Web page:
• An episode of the same series had the one-off character Mr. Rockwell, a rude and incredibly sadistic maths teacher (for example, after warning students that anyone who was late to the test by even a second would fail, he shuts the door and taunts a student who was one second late due to helping a fellow student in a wheelchair). Sabrina asks her aunts for help and they eventually get him to stand trial in an Other Realm court, where he claims he hates teaching and is only doing it to raise money for his computer start-up. Rockwell is then sentenced to his worst nightmare: remaining a maths teacher for the rest of his life. When Sabrina complaints about the effect this ends up having on those unfortunate to be his students, Zelda handwaves this by claiming he teaches them a "valuable lesson" that some people are just jerks. Yay.
  • And what would an entry on the Wiki be without the mandatory Buffy the Vampire Slayer example? Two words: Principal Snyder.
    • At least he does explain why he's a teacher, despite hating kids. 'Somebody has to keep an eye on them.'
      • Also an example of an Aborted Arc, as the end of an episode reveals he's among Mayor Wilkins' inner circle and is aware of the existence of vampires. The Season 2 finale also shows him reacting more with glee that Buffy is wanted by the police rather than nervous of being in the presence of a mundane juvenile delinquent. However, he's returned to standard Sadist Teacher when Season 3 begins, and is as astonished as anyone when the Mayor ascends.
  • Comedy example: Mr. Sweeney from Ned's Declassified School Survival Guide. In one episode, Ned asks Mr. Sweeney to explain how a science fair diorama should look. In response, Mr. Sweeney reaches behind his desk, takes out an elaborately detailed diorama explaining why Ned is likely to get an "F" on his science fair project—and shows it to the whole class.
    • To be fair, he does soften up over time, with the eventual result being that Sweeney was only sadistic from Ned's point of view and Ned usually deserved the grades Sweeney gave him.
    • Sweeney also subverts this in the Grand Finale, where he admits to Ned (who is hanging upside in a tree) that Ned was his favorite student and enjoyed his antics. And leaves him hanging in the tree.
  • Back in 1986, Christopher Lloyd had a field day playing the gleefully sadistic Professor B.O. Beanes in "Go to the Head of the Class", a memorable, hour-long episode of Steven Spielberg's Amazing Stories. One fan's excellent review, available here, goes into loving detail and includes numerous clips that must be seen. Especially the clip wherein hapless high school student Peter Brand is forced to "meet the Misters!!"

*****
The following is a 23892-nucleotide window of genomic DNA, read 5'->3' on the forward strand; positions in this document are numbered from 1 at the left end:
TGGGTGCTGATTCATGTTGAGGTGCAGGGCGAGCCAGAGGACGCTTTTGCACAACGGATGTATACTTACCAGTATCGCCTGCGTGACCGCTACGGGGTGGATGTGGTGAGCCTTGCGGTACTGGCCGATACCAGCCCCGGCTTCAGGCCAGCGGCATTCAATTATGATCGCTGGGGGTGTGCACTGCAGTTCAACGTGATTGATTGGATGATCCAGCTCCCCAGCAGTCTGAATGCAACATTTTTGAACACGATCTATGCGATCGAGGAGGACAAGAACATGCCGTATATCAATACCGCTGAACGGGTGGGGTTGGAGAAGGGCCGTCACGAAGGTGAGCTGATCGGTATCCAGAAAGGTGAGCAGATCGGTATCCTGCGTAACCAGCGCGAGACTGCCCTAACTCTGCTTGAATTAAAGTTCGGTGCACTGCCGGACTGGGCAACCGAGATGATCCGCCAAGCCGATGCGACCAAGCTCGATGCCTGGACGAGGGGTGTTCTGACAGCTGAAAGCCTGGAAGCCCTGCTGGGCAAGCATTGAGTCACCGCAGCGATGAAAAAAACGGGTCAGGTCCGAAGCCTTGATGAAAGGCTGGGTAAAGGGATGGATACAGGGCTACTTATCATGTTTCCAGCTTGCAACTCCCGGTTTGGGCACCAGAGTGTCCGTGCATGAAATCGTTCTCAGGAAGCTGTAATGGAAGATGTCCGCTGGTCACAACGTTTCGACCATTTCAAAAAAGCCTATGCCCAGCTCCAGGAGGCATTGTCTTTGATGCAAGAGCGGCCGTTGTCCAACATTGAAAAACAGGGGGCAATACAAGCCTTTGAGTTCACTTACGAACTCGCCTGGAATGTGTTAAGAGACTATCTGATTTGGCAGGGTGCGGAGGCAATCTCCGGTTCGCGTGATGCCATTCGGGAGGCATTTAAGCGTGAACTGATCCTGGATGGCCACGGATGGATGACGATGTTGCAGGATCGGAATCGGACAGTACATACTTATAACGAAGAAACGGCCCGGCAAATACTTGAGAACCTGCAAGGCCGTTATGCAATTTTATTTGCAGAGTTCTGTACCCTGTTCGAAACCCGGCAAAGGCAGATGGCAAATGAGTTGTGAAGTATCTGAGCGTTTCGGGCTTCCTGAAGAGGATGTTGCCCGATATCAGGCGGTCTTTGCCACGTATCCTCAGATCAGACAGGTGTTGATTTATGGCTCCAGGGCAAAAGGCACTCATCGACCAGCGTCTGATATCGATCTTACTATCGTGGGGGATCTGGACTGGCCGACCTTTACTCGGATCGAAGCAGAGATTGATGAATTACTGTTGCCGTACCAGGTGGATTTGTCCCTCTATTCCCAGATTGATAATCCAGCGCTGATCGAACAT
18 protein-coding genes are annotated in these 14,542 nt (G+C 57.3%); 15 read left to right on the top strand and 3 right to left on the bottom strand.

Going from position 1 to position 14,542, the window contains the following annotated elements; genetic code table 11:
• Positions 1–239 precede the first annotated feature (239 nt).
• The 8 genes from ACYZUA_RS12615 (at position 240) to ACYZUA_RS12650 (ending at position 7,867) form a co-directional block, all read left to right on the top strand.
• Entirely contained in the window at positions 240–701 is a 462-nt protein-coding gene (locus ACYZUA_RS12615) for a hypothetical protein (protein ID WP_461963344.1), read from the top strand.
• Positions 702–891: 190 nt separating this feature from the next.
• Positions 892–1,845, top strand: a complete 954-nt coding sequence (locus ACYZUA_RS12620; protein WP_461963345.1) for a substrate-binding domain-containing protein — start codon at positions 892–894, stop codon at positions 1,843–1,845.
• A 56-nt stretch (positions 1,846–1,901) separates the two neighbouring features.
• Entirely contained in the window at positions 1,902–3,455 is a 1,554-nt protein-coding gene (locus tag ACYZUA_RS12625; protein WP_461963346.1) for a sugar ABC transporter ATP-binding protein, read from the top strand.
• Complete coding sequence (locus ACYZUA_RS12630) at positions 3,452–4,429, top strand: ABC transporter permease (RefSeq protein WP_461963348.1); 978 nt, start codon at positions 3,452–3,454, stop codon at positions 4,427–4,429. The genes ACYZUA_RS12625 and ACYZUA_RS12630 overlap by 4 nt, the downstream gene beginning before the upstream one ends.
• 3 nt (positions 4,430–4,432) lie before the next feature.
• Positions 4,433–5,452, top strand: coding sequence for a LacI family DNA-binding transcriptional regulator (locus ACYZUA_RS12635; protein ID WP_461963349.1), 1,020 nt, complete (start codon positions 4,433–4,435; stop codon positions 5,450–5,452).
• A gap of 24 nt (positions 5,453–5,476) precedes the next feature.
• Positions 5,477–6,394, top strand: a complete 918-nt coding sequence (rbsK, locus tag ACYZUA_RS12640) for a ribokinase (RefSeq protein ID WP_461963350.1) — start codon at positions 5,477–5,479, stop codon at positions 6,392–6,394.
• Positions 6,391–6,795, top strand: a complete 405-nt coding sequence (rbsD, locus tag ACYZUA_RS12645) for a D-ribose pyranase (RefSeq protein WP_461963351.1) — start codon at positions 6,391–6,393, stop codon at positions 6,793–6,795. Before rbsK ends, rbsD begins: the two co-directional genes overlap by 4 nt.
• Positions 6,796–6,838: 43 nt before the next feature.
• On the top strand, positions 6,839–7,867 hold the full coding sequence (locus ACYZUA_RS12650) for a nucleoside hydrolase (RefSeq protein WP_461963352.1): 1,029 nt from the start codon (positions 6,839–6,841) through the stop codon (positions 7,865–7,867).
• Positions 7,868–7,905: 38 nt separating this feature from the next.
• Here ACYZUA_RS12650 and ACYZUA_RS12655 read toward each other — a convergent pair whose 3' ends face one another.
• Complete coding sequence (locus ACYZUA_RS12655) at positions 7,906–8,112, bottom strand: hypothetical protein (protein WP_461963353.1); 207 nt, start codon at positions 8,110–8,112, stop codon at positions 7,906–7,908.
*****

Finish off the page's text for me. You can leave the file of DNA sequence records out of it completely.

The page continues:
• One Maurice Bronson in Grange Hill, the classic example.
  • Mr. Gilbert from The Inbetweeners:

 Will: Mr. Gilbert, you seem like an intelligent man...

Gilbert: I seem intelligent...?

  • Ms. Francine Briggs from ICarly and Mr. Howard, the teacher in the iGot Detention episode.
    • This leads to double the trouble in a newer episode. After Principal Franklin gets fired, Briggs and Howard are made co-principals, and apparently turn the school into a miniature police state. Not only do they act horrible to the kids (Gibby got detention just for being Gibby, and the guy told Freddie to wipe "that look off of his face", despite it being Freddie's neutral face. When Freddie protested by saying that it was his face, the guy said "Well maybe you should change it, then!"), they also force them to wear uniforms, and apparently have hidden microphones in the hallway.
      • Don't forget Miss Ackerman when dumped by her boyfriend.
  • Mrs. Hayfer from Drake and Josh is considered an overall nice teacher by Josh, but she often nitpicks at Drake for his poor performance, even going as far as to continuously say she hates him out loud.
    • The most obvious example of how much she hates him would be in one episode where she asked him what language The Odyssey was in. Drake answers Greek. She says "Wrong," then asks another student who gives the exact same answer, which is right. She even said he was wrong on a rhetorical question!
      • To be fair, however, Drake is frequently a complete Jerkass.
    • Mr. Roland, a chemistry teacher, is far more sadistic as he doesn't allow Josh to take the exam due to his tardiness, tells him that he will have a make-up test at next Saturday at 6 am, and marks him down to one grade.
      • Josh was late because of Drake and when Drake moves out, Mr. Roland treats him much better at the make-up exam and Josh gets better. Drake living in the same house as Josh must have been why Josh was having bad days.
    • There's also, on one occasion, Josh himself. When he tries to be a student teacher for Megan's class, the first homework assignment he gives? A science one with college level textbooks that even the class's parents couldn't figure out. Then the next day, when he finds out none of them could do it, punishes them.
  • Chuck Noblet in Strangers with Candy, particularly to Jerri. Word Of Stephen Colbert says he does this because he's so repressed and secretive, and resents her for trying to find things out and figure out her life.
  • Herkabe from Malcolm in the Middle. (It's not surprising that an important character is a teacher who's a sadist—how many characters on that show aren't sadists?)
  • Haresh Chandra appears to be this when he first appears as the new headteacher in The Sarah Jane Adventures, then it turns out he is the new regular character Rani's father (much to the dismay of Class Clown Clyde who has an obvious crush on Rani). He's also a nicer person when he gets home, and Rani and her mother Gita make fun of him for his stern streak.
  • Sue Sylvester from Glee embodies this trope. From her brutal yet efficient ways of training the 'Cheerios' cheerleading squad, to the way she literally throws things around and even almost throws a kid out of a corridor when she's angry in one episode, you'd be hard pressed to find someone worse than her (Roald Dahl notwithstanding). Even then, admittedly, it's only done mainly for comedy purposes...